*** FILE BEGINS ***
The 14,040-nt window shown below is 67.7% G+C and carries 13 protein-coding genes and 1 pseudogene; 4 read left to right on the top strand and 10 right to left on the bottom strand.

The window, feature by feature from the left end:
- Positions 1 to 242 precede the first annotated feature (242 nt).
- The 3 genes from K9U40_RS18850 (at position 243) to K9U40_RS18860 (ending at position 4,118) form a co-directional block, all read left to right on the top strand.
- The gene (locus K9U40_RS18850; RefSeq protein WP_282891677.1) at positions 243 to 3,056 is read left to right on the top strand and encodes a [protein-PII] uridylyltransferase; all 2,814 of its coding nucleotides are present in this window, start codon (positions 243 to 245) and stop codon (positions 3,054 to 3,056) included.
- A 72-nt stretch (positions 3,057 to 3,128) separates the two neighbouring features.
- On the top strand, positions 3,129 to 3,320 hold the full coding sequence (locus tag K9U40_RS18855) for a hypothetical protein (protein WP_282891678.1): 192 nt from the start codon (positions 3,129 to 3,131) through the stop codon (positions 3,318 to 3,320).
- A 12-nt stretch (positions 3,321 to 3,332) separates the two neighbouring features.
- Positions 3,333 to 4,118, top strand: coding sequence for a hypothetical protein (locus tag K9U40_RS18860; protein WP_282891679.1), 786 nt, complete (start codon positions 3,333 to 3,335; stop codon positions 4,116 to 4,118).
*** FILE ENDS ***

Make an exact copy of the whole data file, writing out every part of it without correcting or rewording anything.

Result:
The 14,040-nt window shown below is 67.7% G+C and carries 13 protein-coding genes and 1 pseudogene; 4 read left to right on the top strand and 10 right to left on the bottom strand.

The window, feature by feature from the left end:
- Positions 1 to 242 precede the first annotated feature (242 nt).
- The 3 genes from K9U40_RS18850 (at position 243) to K9U40_RS18860 (ending at position 4,118) form a co-directional block, all read left to right on the top strand.
- The gene (locus K9U40_RS18850; RefSeq protein WP_282891677.1) at positions 243 to 3,056 is read left to right on the top strand and encodes a [protein-PII] uridylyltransferase; all 2,814 of its coding nucleotides are present in this window, start codon (positions 243 to 245) and stop codon (positions 3,054 to 3,056) included.
- A 72-nt stretch (positions 3,057 to 3,128) separates the two neighbouring features.
- On the top strand, positions 3,129 to 3,320 hold the full coding sequence (locus tag K9U40_RS18855) for a hypothetical protein (protein WP_282891678.1): 192 nt from the start codon (positions 3,129 to 3,131) through the stop codon (positions 3,318 to 3,320).
- A 12-nt stretch (positions 3,321 to 3,332) separates the two neighbouring features.
- Positions 3,333 to 4,118, top strand: coding sequence for a hypothetical protein (locus tag K9U40_RS18860; protein WP_282891679.1), 786 nt, complete (start codon positions 3,333 to 3,335; stop codon positions 4,116 to 4,118).